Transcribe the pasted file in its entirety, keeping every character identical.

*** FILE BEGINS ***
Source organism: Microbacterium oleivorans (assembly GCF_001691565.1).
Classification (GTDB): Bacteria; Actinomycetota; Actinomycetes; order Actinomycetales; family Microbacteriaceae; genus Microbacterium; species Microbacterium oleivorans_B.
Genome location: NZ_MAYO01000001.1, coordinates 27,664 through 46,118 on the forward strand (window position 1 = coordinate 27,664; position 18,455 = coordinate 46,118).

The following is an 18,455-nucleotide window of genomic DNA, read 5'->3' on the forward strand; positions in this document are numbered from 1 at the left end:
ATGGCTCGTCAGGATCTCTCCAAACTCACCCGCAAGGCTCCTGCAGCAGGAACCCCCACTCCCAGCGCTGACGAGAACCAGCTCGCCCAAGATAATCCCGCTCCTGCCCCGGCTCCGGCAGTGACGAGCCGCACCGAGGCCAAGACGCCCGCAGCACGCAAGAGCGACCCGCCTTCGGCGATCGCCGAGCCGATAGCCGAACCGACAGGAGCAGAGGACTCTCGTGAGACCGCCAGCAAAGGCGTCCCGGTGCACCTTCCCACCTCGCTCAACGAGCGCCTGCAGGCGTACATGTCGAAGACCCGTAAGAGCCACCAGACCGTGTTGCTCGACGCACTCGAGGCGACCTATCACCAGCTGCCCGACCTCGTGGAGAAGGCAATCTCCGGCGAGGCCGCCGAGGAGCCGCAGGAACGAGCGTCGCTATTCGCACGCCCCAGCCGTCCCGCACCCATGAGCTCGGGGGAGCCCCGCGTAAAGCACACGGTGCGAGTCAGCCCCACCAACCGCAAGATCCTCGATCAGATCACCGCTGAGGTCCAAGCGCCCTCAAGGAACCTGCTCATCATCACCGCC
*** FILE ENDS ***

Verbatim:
Source organism: Microbacterium oleivorans (assembly GCF_001691565.1).
Classification (GTDB): Bacteria; Actinomycetota; Actinomycetes; order Actinomycetales; family Microbacteriaceae; genus Microbacterium; species Microbacterium oleivorans_B.
Genome location: NZ_MAYO01000001.1, coordinates 27,664 through 46,118 on the forward strand (window position 1 = coordinate 27,664; position 18,455 = coordinate 46,118).

The following is an 18,455-nucleotide window of genomic DNA, read 5'->3' on the forward strand; positions in this document are numbered from 1 at the left end:
ATGGCTCGTCAGGATCTCTCCAAACTCACCCGCAAGGCTCCTGCAGCAGGAACCCCCACTCCCAGCGCTGACGAGAACCAGCTCGCCCAAGATAATCCCGCTCCTGCCCCGGCTCCGGCAGTGACGAGCCGCACCGAGGCCAAGACGCCCGCAGCACGCAAGAGCGACCCGCCTTCGGCGATCGCCGAGCCGATAGCCGAACCGACAGGAGCAGAGGACTCTCGTGAGACCGCCAGCAAAGGCGTCCCGGTGCACCTTCCCACCTCGCTCAACGAGCGCCTGCAGGCGTACATGTCGAAGACCCGTAAGAGCCACCAGACCGTGTTGCTCGACGCACTCGAGGCGACCTATCACCAGCTGCCCGACCTCGTGGAGAAGGCAATCTCCGGCGAGGCCGCCGAGGAGCCGCAGGAACGAGCGTCGCTATTCGCACGCCCCAGCCGTCCCGCACCCATGAGCTCGGGGGAGCCCCGCGTAAAGCACACGGTGCGAGTCAGCCCCACCAACCGCAAGATCCTCGATCAGATCACCGCTGAGGTCCAAGCGCCCTCAAGGAACCTGCTCATCATCACCGCC